The cutting of slates for use in roofing, and the associated skills of fixing the slates to the roof.
|Craft category||Stone; Building crafts|
|Historic area of significance||UK|
|Area currently practised||UK|
|Origin in the UK|
|Current no. of professionals (main income)||See ‘other information’|
|Current no. of professionals (sideline to main income)
|Current no. of trainees|
|Current total no. serious amateur makers
|Current total no. of leisure makers
|Minimum no. of craftspeople required|
Vernacular slating is found on a great number of buildings in the UK with many regional variations relating to the local available materials and building styles. Slates are made of various different stones and vary in size, as they were cut in the quarry to the sizes of available stone.
Modern slates are regular in size and nailed to battens, whereas vernacular slates are usually of random sizes and are fixed by a peg to the top of battens where they are held under their own weight.
Slate making is now mostly mechanised with quarries producing slates in various regular sizes and shapes. Random sized slates are not being produced in great numbers and are therefore not readily available for vernacular roofs.
Slating is divided into two areas, which are generally practised by different craftspeople:
- Cutting/riving slate: the craft of cutting slates, usually in the quarry, for use in roofing
- Fixing slate: the skills associated with fixing slates to the roof. A particularly skilled area is the fixing of receding courses where large slates are fixed to the bottom of the roof and smaller slates fixed to the top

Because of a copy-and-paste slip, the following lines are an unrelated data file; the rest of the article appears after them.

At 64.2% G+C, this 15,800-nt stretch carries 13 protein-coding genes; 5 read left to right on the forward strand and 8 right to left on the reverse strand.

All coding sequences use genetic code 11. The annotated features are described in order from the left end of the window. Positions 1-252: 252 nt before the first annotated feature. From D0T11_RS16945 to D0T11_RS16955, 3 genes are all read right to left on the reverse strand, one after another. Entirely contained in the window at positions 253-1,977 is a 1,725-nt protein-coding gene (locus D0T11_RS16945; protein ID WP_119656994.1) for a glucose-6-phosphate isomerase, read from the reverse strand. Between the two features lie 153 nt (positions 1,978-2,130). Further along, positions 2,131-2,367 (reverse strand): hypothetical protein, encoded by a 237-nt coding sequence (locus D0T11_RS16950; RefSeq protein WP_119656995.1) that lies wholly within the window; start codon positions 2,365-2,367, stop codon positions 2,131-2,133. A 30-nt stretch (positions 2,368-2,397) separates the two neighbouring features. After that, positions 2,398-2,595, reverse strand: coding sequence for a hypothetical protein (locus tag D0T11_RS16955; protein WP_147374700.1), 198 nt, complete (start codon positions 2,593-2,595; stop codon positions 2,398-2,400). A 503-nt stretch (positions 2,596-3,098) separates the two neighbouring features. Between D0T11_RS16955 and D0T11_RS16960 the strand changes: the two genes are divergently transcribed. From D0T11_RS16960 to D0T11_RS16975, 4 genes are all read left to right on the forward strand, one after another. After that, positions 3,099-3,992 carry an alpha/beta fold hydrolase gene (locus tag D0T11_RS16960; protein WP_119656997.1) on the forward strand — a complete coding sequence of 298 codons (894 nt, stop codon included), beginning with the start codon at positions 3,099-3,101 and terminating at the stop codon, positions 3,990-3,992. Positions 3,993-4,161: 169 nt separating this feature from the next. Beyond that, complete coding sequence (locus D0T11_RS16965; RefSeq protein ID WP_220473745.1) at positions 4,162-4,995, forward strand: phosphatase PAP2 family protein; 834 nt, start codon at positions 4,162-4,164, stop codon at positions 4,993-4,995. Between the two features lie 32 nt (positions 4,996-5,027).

Vernacular slating techniques are highly regionalised, depending on the local stone.
The Stone Roofing Association and the technical advice notes produced by the Society for the Protection of Ancient Buildings (SPAB) provide details on regional variations.
Issues affecting the viability of the craft
- Market issues: Vernacular slates are more expensive than modern slates and are often not readily available for vernacular roofing projects.
- Supply issues: Quarries often can’t respond quickly to demand and so lead times can make using the vernacular tiles less viable.
- Lack of skills and knowledge of regional slating types: Vernacular slating techniques are highly regionalised, and the viability of the craft varies depending on the slate or stone type, and hence depends on the region.
- Conservation of buildings: The protection/conservation for vernacular slating styles and techniques vary across the country, and in some places they are discarded and substituted with modern slating.
- Whilst there may be an intention to replace vernacular roofs, a lack of availability of slates and budget constraints have meant that many historic roofs have been lost.
- Competition with large companies: smaller slating companies and craftspeople are out competed by bigger building companies
- Stone Roofing Association
- Historic England – for Grade I and II* listed buildings where grants are involved
- Cadw – for Grade I and II* listed buildings where grants are involved
- Historic Scotland – for Grade I and II* listed buildings where grants are involved
- Society for the Protection of Ancient Buildings (SPAB)
Craftspeople currently known
- Richard Jordan
- Terry Hughes
Status: The endangeredness of slating depends on the region. Vernacular slating techniques are highly regionalised, and the viability of the craft varies depending on the slate or stone type, and hence depends on the region. In Wales and southwest England, for example, vernacular slating is critically endangered because vernacular techniques are not understood and are simply discarded and substituted with modern slating. In the Cotswolds, by contrast, there are many roofers who can produce authentic limestone slating because it isn’t possible to substitute other slating methods.
SPAB Technical Advice Notes – https://www.spab.org.uk/advice/technical-advice-notes